Those of you who’ve ever bought a game that their computer couldn’t run knows how hateful it can be. It’s easy to spend a great deal of money on new games and many stores swear by their no-return policy.
If you want to avoid having to upgrade your machine, you’ll need to dive into the game’s system requirements before you purchase the game. Of course you can roam the stores with your system specifications at hand, but we can always take it easy by using the internet and one of the available web tools.
In the past, we wrote an article about Can You Run It?, a web application that checks your computer for game compatability, but today we’re going to look at an alternative website.
VGRequirements is another tool that you can use to lookup system requirements for video games. The difference being how it handles the information at hand. Contrary to Can You Run It?, VGRequirements leaves the interpretation of the whole lot up to you. This might not be what non-technical folks want, but it does allow a much quicker and more plain look at the facts.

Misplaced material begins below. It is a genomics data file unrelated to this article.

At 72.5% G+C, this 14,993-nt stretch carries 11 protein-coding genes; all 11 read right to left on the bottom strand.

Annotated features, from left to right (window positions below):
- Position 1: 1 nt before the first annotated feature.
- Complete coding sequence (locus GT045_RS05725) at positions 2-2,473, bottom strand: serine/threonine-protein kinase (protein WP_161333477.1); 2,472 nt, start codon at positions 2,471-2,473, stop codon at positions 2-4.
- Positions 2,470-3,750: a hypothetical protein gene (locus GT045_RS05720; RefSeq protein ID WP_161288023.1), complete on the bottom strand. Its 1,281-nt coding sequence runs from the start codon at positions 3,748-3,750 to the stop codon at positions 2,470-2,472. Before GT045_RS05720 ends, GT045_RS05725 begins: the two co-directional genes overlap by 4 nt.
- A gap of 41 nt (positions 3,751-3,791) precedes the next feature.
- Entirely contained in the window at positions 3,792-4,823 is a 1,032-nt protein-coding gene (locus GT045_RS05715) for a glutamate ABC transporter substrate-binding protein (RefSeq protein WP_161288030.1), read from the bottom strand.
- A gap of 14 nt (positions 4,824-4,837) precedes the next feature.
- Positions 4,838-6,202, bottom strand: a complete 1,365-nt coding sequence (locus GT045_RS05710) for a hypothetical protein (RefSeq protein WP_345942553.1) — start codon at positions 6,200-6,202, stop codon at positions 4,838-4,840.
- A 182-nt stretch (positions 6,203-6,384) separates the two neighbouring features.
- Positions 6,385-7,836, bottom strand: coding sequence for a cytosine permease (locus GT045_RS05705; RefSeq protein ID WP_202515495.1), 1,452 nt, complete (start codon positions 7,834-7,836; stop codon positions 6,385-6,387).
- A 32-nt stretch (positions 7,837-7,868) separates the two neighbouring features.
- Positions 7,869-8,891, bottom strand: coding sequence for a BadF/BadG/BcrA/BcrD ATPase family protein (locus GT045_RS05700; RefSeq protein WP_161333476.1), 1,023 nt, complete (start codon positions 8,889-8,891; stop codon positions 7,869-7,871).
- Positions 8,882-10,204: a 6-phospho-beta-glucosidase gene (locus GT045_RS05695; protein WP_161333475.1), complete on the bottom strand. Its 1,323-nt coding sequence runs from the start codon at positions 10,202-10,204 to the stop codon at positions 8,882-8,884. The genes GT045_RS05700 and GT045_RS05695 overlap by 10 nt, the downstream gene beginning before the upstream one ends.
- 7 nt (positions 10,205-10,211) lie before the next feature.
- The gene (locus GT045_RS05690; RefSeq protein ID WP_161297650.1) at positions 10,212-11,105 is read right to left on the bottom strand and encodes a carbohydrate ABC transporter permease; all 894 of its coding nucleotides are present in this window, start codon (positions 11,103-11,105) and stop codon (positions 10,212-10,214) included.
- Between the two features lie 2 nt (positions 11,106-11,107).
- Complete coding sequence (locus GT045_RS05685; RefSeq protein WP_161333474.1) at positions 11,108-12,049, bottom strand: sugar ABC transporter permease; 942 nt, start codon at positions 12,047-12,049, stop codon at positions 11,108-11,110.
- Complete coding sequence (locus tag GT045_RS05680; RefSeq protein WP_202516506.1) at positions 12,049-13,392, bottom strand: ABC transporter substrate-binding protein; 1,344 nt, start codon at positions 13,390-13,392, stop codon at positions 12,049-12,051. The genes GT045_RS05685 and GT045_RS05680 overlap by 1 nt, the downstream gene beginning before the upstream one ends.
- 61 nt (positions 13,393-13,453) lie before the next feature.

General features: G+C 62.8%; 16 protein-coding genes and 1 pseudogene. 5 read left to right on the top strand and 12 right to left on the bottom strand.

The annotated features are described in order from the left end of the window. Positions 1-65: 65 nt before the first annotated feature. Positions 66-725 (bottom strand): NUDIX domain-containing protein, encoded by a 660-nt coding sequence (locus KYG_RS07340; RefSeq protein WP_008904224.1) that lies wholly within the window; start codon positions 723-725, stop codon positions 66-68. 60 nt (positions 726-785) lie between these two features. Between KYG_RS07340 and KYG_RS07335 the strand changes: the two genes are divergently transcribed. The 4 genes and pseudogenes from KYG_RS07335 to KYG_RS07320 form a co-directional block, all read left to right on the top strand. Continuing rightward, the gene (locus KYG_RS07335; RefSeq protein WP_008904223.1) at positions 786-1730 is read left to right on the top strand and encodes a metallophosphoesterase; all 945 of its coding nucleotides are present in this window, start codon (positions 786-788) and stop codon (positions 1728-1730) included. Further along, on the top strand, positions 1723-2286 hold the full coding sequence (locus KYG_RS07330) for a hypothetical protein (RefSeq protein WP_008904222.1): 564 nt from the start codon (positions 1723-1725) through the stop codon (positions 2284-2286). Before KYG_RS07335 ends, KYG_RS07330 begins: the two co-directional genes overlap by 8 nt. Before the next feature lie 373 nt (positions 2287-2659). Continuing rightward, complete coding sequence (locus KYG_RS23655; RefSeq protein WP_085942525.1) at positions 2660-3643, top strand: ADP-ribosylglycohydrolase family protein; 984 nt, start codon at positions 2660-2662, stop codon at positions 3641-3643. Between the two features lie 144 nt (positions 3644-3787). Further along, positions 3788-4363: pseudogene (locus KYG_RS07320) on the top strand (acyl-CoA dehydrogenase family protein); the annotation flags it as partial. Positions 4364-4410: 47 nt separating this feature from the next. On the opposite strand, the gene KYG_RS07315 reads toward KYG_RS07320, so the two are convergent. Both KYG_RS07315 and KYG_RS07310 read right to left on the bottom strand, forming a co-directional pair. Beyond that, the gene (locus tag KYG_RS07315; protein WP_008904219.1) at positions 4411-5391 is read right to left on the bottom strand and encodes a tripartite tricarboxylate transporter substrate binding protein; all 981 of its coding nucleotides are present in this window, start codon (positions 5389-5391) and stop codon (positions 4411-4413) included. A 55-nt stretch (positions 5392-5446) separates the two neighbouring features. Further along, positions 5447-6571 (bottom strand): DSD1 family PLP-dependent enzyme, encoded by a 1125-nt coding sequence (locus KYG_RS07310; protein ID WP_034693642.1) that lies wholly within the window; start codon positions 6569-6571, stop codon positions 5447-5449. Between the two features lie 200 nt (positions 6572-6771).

By searching the site, you can find specifications of nearly any game you can possibly think of – even Mac games.
This ever growing database of technical information is also supported by its users. Though the site admins try to keep everything up to date, any missing game specifications can always be sent to them at contact[at]vgrequirements[dot]info.
The standard game template shows us the minimum system requirements, such as the needed operating system, processor and video memory for the job, and the recommended system requirements, which you’ll need if you want to play the game to its full extent. In most cases, you’ll also find the game’s box art and trailer there.
New games and specifications are added daily. It’s a more than decent site now, but it has the potential to become something even greater over the course of time.
What tool you use for the job depends on your own personal taste. Personally, I favor VGRequirements, because it allows me to take a quick look without having to wait for an extensive computated comparison.
But what sources do you use and why do you prefer them? Tell us, and the rest of the MUO’ers, in the comments section below.